England v Australia, Twenty20, The Rose Bowl June 13, 2005

Gough and Lewis devastate Australia

England 179 for 8 (Collingwood 46) beat Australia 79 (Gillespie 24, Lewis 4-24, Gough 3-16) by 100 runs
Scorecard and ball-by-ball details



Darren Gough celebrates one his three wickets as Australia crumbled © Getty Images

Darren Gough and Jon Lewis destroyed the Australian top order in less than six overs as England skittled Australia for 79, to complete a 100-run win in the Twenty20 international at The Rose Bowl. The match appeared to be evenly balanced at the midpoint after England had reached 179 for 8, thanks to a well-paced innings from Paul Collingwood who made 46 from 26 balls.

But even Collingwood's boundary blitz in the final four overs was nothing compared to what came next, as the Ashes summer was launched in spectacular fashion. In an amazingly frenzied atmosphere, Australia's top seven batsmen fell in the space of 20 balls, for eight runs.

Gough rolled back the years and Lewis began his international career with a bang that could be heard all the way back in Brisbane. Adam Gilchrist and Matthew Hayden had wasted no time in getting the Australians off to a rapid start, but the score was 23 for 0 after 2.3 overs when the madness set in.

Off consecutive deliveries, Gilchrist and Hayden both picked out Kevin Pietersen with top-edges, to leave Gough on a hat-trick for the second time in a week, following the one he completed against Hampshire. But Andrew Symonds survived the third ball - albeit via a nasty blow on the arm. Gough had the face of a man possessed and it didn't stop there.

Lewis was a surprise choice in this match, picked ahead of Kabir Ali and Simon Jones, but he repaid the selector's faith - with interest. He had the benefit of a dubious umpiring decision when Michael Clarke appeared to clip his pad with his bat. However, there was nothing lucky about his next three victims, as the Australian batsmen continued to hit the ball in the air.

Symonds, who was billed as a match-winner, spooned his second ball to Pietersen who appeared to be everywhere that an Australian looked. England caught everything that came their way as Andrew Flintoff and Marcus Trescothick snapped up a slip catch each. As each batsmen returned to the dug-out - there is nothing as dull as a pavilion in Twenty20 - their faces became more bemused. There was plenty of time for the likes of Ponting and Martyn to fill their boots - but England simply wouldn't let them.

Steve Harmison finally got his hand on the ball, and worked up a decent head of steam. The tail wagged, with Jason Gillespie unfurling a rarely seen hook shot, but, for once, England knew they had the game in the bag. There was time for Flintoff to make his mark - on Brett Lee's helmet - with a fierce bouncer, and lay down one of many challenges for the months ahead.

"It's not the ideal start for us," Ponting told AFP. "Not much went right. We got behind in our overs so we had to rush everything through from there."

Ponting said the batting was "very ordinary". "Every time it went in the air it went straight to a fielder and there were some poor shots mixed in there as well for us," he said. "It was a pretty ordinary day for us. England just outplayed us everywhere."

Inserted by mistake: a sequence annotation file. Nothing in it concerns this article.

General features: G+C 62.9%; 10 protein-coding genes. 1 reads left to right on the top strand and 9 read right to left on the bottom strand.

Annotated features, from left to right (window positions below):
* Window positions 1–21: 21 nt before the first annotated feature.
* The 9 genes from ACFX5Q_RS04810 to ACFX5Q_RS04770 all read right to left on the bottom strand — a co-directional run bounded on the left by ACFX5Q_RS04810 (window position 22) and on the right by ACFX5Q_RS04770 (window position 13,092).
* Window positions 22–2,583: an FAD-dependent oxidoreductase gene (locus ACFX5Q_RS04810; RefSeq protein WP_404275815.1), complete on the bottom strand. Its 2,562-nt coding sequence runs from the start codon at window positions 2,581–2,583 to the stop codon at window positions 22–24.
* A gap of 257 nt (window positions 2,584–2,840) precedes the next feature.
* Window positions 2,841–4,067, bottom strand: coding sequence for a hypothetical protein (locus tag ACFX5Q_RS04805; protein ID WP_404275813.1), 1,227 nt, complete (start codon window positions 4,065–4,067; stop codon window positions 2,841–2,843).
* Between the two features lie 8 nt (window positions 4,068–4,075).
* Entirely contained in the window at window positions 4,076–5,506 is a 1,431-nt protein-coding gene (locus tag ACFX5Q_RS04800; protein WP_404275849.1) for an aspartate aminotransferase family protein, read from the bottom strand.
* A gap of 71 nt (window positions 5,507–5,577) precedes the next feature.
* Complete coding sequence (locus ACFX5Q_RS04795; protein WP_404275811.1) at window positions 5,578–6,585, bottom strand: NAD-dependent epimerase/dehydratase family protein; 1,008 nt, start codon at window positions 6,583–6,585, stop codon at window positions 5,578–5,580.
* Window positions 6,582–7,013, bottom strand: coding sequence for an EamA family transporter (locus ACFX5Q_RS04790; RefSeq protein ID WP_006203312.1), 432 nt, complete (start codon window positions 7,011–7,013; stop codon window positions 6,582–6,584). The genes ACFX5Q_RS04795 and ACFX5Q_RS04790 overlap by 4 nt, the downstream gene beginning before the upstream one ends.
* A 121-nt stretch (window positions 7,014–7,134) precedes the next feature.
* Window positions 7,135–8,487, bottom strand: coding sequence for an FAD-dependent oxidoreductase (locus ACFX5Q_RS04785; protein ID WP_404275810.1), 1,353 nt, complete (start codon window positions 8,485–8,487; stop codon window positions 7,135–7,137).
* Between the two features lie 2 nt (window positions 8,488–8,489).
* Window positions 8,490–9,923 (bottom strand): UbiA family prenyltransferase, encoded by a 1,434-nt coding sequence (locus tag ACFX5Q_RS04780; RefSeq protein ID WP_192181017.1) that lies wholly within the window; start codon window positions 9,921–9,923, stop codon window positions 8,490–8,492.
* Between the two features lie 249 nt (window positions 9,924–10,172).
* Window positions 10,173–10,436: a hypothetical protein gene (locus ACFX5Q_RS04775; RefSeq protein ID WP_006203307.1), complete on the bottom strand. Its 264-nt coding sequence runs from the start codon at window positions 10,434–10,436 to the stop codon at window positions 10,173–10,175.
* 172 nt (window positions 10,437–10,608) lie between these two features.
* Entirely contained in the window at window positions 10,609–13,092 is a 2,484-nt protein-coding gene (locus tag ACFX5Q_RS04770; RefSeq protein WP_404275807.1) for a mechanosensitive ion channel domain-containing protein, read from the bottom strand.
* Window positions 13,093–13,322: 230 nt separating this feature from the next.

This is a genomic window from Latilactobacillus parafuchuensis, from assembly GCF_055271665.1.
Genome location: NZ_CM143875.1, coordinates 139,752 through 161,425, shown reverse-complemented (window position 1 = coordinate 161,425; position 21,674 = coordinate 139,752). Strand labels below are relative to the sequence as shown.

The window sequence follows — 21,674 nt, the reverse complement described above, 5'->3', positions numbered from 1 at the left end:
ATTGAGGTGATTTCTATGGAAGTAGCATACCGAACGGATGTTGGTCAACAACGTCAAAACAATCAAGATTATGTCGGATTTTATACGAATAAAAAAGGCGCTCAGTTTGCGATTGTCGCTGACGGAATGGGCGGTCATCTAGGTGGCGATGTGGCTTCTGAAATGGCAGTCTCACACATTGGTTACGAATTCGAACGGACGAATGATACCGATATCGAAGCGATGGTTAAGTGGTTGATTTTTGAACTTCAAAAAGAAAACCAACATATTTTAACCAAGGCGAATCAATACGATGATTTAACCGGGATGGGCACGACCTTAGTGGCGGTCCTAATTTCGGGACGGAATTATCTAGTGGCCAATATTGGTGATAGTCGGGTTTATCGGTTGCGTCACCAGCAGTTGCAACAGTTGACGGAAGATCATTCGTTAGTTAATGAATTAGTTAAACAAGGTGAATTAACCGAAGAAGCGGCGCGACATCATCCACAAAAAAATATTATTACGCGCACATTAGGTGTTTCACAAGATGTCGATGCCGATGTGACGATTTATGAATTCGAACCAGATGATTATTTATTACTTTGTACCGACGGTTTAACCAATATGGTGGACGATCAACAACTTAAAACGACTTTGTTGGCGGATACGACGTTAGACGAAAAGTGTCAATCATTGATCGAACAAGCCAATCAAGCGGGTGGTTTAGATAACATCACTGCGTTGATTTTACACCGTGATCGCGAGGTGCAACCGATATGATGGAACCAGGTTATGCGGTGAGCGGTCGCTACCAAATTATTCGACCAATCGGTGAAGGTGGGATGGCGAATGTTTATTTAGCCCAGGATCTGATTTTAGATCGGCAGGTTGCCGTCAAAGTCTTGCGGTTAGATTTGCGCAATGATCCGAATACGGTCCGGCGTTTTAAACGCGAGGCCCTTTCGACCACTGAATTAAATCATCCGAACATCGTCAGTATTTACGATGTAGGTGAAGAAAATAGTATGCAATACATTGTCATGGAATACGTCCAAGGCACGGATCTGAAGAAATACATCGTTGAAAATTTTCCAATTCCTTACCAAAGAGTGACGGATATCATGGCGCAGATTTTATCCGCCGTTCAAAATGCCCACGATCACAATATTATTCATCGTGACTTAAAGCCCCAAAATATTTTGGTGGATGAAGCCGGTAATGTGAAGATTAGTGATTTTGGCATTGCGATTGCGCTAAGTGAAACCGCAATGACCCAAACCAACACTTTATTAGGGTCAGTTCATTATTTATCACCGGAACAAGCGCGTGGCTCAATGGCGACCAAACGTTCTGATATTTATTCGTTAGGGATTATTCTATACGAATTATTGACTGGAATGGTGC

Marcus Trescothick made a vital 41 © Getty Images

The mid-innings talk was whether England's total was a decent score at The Rose Bowl, where the average first-innings total in Hampshire matches is 153. Collingwood's innings was a gem as he enabled England to reach 179 for 8. A mini-slump had threatened to waste an 18-ball dash from Kevin Pietersen who gave a further glimpse of his awesome power.

Collingwood refused to panic when he came in after Michael Vaughan had chipped a first-ball catch to midwicket (102 for 4). He sensibly took a moment to catch his breath before launching an array of boundaries that few people thought he had in him.

He took advantage of a strange decision from Ricky Ponting to remove his part-time spinners - Symonds and Clarke - who had taken three wickets between them after England's hundred came up in the 11th over. Symonds bowled three overs for 14, but Collingwood enjoyed the extra pace from Glenn McGrath and Gillespie, adding 49 with Andrew Strauss.

The start of the innings had suggested a boundary-filled match as Geraint Jones gave England a useful start, taking a liking to Lee's second over from which he thumped 14 runs. Lee touched 95mph but nearly lost his head when Jones rifled a drive straight back down the ground.

After Pietersen fell, the ball proved much harder to get away as the pace was taken off. Trescothick, who had been playing as much of an anchor role as is possible in this form of the game, then located deep square-leg in Symonds' next over - a foot either way and it would have been six (109 for 5).

In between Trescothick's accumulation and Pietersen's acceleration Flintoff lasted five balls before he was caught at midwicket by Symonds as he tried to go over the top against Michael Kasprowicz (49 for 2).

The groans at Flintoff's dismissal turned into cheers for the Collingwood-led recovery. They were still ringing around the ground when England started bowling and reached a whole new level as the Australian batting was blown away.

"It's nice to win, nice to beat Australia, but I wouldn't read too much into a Twenty20 victory," Vaughan said. "We're delighted to have won but we realise a 50-over contest is totally different to a Twenty20 contest and a five-day contest is totally different to one-day cricket. They are going to have stages when they are on top of us this summer and that will be the real test for the team."

It was all quite breathless stuff really and anyone could be forgiven for getting a tad on the giddy side. If the rest of the summer is going to be like this, it should carry a health warning.

Andrew McGlashan is editorial assistant of Cricinfo